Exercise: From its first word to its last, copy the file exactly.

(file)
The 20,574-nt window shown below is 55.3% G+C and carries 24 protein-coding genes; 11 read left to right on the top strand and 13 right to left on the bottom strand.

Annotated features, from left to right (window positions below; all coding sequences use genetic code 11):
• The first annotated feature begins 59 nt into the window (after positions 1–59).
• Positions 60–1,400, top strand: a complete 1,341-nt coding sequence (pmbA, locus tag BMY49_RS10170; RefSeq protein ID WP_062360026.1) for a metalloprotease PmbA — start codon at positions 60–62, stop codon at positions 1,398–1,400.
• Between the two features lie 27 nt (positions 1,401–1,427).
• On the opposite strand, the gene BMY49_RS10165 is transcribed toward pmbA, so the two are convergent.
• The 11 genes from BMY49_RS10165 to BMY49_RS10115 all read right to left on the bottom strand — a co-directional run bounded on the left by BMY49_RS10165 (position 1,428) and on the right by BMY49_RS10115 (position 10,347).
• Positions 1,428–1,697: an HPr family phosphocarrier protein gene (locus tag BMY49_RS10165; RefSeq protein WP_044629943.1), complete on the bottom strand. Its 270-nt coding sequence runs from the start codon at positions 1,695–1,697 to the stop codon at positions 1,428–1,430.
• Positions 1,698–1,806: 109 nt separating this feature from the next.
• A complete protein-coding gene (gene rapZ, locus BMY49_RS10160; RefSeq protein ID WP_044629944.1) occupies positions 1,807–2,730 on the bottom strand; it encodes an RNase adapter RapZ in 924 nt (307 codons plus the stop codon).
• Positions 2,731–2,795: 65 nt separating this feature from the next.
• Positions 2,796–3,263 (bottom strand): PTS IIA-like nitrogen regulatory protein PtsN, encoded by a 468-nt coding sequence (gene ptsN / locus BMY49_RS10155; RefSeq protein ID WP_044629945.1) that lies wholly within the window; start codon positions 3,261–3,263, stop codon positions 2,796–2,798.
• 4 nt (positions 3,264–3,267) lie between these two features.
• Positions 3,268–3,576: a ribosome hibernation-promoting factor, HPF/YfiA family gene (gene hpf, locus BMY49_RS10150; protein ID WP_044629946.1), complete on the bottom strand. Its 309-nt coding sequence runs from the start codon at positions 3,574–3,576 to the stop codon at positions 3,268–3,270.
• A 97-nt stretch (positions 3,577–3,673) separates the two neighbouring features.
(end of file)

The 20,574-nt window shown below is 55.3% G+C and carries 24 protein-coding genes; 11 read left to right on the top strand and 13 right to left on the bottom strand.

Annotated features, from left to right (window positions below; all coding sequences use genetic code 11):
• The first annotated feature begins 59 nt into the window (after positions 1–59).
• Positions 60–1,400, top strand: a complete 1,341-nt coding sequence (pmbA, locus tag BMY49_RS10170; RefSeq protein ID WP_062360026.1) for a metalloprotease PmbA — start codon at positions 60–62, stop codon at positions 1,398–1,400.
• Between the two features lie 27 nt (positions 1,401–1,427).
• On the opposite strand, the gene BMY49_RS10165 is transcribed toward pmbA, so the two are convergent.
• The 11 genes from BMY49_RS10165 to BMY49_RS10115 all read right to left on the bottom strand — a co-directional run bounded on the left by BMY49_RS10165 (position 1,428) and on the right by BMY49_RS10115 (position 10,347).
• Positions 1,428–1,697: an HPr family phosphocarrier protein gene (locus tag BMY49_RS10165; RefSeq protein WP_044629943.1), complete on the bottom strand. Its 270-nt coding sequence runs from the start codon at positions 1,695–1,697 to the stop codon at positions 1,428–1,430.
• Positions 1,698–1,806: 109 nt separating this feature from the next.
• A complete protein-coding gene (gene rapZ, locus BMY49_RS10160; RefSeq protein ID WP_044629944.1) occupies positions 1,807–2,730 on the bottom strand; it encodes an RNase adapter RapZ in 924 nt (307 codons plus the stop codon).
• Positions 2,731–2,795: 65 nt separating this feature from the next.
• Positions 2,796–3,263 (bottom strand): PTS IIA-like nitrogen regulatory protein PtsN, encoded by a 468-nt coding sequence (gene ptsN / locus BMY49_RS10155; RefSeq protein ID WP_044629945.1) that lies wholly within the window; start codon positions 3,261–3,263, stop codon positions 2,796–2,798.
• 4 nt (positions 3,264–3,267) lie between these two features.
• Positions 3,268–3,576: a ribosome hibernation-promoting factor, HPF/YfiA family gene (gene hpf, locus BMY49_RS10150; protein ID WP_044629946.1), complete on the bottom strand. Its 309-nt coding sequence runs from the start codon at positions 3,574–3,576 to the stop codon at positions 3,268–3,270.
• A 97-nt stretch (positions 3,577–3,673) separates the two neighbouring features.